Eventually you reach the west most point of the route, at Steel Rigg, where you're briefly on tarmac to take you down the back to begin the eastbound stretch. Interestingly, you can look ahead from here and see Sewingshields, right at the other end of the walk. It looks pretty distant, sitting beyond some of the nearer high points already walked.

You can pick up the pace on this leg, as it's mostly tracks and fields. It's a well trodden path, and the going is good. Views back towards the wall are particularly good, as you can now see the crags which you walked along earlier, and you get another angle on that famous tree.

After passing behind the farm at Hotbank, crossing the Pennine Way, and passing by Houseteads, you eventually thread straight through the middle of a plantation at the King's Wicket. The path does get a little tricky around here, with muddy patches, and it's rough at times. It doesn't last too long, and I personally have fun trying to maintain my pace over the mud. There's usually a rock or a tuft of reeds to stand on as stepping stones. Occasionally there's a squelch!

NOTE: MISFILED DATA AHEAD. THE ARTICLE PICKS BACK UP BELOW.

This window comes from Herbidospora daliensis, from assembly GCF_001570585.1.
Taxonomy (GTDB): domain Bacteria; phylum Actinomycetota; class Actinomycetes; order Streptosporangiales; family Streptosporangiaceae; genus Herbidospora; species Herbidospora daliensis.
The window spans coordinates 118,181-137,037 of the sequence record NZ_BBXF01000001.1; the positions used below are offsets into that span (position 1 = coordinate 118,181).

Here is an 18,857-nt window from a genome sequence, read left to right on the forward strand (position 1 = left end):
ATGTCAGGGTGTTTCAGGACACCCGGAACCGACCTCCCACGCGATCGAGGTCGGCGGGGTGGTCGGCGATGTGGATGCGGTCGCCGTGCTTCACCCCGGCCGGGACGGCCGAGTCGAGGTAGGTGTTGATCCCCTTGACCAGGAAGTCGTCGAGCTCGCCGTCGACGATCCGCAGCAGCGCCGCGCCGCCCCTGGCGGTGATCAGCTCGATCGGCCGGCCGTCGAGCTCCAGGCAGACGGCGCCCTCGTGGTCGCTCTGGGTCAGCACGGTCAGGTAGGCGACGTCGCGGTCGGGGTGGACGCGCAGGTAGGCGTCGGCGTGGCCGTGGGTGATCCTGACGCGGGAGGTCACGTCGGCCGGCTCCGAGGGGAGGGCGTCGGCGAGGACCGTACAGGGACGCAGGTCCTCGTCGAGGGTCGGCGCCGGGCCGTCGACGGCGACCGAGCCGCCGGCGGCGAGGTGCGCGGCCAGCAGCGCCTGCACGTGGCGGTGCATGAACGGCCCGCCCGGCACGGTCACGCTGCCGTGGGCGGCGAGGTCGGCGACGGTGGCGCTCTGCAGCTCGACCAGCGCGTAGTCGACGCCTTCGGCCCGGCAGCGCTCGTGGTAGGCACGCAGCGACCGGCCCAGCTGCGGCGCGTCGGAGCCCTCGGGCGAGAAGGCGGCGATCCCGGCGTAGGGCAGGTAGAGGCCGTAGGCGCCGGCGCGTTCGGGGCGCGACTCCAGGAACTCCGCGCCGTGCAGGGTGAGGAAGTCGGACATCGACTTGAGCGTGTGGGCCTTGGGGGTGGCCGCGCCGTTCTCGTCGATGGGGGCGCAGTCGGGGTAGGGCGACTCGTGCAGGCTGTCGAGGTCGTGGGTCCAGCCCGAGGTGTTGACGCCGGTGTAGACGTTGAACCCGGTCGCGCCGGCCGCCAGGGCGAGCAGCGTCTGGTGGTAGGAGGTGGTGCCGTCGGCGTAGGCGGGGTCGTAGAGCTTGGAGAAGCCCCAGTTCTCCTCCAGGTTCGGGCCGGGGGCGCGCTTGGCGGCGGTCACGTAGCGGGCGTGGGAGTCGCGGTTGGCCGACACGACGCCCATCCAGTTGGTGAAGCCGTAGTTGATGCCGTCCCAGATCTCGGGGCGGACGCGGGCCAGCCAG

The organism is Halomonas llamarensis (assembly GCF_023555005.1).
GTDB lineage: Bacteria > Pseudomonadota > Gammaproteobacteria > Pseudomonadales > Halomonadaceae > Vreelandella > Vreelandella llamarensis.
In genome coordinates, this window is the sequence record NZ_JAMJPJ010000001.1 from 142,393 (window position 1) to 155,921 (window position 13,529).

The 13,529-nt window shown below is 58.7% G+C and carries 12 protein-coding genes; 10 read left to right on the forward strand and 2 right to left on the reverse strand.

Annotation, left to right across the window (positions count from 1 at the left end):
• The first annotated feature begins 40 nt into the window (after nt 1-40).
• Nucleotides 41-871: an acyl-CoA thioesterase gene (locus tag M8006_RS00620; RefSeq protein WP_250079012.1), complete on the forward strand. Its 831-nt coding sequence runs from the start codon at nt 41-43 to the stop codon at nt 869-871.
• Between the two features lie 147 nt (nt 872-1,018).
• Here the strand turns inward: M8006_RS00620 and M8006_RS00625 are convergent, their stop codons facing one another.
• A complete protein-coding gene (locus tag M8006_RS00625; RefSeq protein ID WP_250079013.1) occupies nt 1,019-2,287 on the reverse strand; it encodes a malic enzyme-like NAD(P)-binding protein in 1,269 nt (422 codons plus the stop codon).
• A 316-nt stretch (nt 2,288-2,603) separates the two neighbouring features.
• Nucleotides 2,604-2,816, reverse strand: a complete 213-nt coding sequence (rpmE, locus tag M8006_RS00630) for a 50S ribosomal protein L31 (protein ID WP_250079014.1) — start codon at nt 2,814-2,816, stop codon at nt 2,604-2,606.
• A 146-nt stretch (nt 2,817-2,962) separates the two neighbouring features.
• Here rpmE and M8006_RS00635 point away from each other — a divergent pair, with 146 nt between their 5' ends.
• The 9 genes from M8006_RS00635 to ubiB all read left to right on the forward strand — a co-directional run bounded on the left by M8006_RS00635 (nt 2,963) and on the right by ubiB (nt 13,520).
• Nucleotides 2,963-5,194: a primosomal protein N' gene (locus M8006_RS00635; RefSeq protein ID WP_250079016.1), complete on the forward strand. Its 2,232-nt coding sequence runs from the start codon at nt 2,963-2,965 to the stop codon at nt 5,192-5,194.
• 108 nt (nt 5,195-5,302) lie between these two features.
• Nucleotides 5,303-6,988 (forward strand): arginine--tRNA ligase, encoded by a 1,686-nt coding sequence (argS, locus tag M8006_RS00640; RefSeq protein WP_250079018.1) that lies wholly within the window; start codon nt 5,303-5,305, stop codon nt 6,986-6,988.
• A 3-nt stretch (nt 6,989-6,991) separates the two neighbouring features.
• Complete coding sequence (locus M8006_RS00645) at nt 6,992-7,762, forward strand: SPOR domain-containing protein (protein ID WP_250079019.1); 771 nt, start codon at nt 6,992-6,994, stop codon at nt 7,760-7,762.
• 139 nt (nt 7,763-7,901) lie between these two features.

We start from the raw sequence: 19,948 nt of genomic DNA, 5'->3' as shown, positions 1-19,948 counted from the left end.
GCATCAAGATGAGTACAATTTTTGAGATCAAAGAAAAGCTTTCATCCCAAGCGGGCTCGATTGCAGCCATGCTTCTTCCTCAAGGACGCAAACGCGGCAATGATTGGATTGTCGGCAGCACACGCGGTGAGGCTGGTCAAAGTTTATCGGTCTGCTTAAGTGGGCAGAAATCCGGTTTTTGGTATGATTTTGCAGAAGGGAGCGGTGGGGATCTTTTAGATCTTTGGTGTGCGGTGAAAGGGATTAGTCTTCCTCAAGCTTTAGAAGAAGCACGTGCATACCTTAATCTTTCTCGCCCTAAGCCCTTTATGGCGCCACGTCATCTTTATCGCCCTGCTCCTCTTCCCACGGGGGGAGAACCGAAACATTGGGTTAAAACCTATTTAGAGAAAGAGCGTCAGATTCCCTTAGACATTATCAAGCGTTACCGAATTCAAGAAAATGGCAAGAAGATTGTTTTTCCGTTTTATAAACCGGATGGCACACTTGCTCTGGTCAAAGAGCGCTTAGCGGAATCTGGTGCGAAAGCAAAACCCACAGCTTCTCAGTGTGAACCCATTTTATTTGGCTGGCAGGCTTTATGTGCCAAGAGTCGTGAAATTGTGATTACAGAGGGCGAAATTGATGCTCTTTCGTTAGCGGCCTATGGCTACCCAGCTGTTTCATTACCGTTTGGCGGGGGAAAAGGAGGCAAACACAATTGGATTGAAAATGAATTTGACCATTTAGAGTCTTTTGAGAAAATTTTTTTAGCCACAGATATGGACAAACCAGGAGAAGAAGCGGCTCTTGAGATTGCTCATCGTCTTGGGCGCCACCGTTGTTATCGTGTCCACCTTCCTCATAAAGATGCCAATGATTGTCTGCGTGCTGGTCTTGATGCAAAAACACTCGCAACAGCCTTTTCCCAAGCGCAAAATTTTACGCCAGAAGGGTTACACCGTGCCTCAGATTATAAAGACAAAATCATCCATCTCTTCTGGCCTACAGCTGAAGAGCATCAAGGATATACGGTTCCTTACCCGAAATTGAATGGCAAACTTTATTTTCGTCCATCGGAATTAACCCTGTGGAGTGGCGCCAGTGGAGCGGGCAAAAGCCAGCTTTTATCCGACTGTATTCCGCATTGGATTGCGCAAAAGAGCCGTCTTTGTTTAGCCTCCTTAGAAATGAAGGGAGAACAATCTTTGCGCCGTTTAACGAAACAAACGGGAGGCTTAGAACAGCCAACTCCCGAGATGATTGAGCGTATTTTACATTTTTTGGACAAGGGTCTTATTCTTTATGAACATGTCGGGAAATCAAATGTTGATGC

At the other side of the King's Wicket, you're back on the wall. You could just turn for home now, but Sewingshields beckons. A firm grassy ascent, that's probably not as far as it looks, and you are rewarded once again, by incredible views, including Broomlee Lough, which has been along side for the last couple of miles, so it's worth the extra little effort. There's a trig point at the top, and just beyond that is a small turret to have a quick look at.

Once you're done at the top, you can now head back down for the last mile or so. More of the trade mark dips as you descend towards Housesteads. Through another small piece of woodland, go left side of the wall when you emerge. At the very bottom you cross over to the other side to head around the back of Housesteads fort before rejoining the route where you first stepped on the wall, then it's downhill (almost) all the way back to the car park.

Time wise, I've got this down to 2hrs 48mins, but I'm tramping on, as a Scottish friend of mine would say. I did it a few months ago with my Mam, and that was 5 and a half hours. So that would be the more leisurely time. Doing it by myself, I just slip on the Salomon's (shoe's, not boots), stick a couple of Snickers in my pocket, and that's it.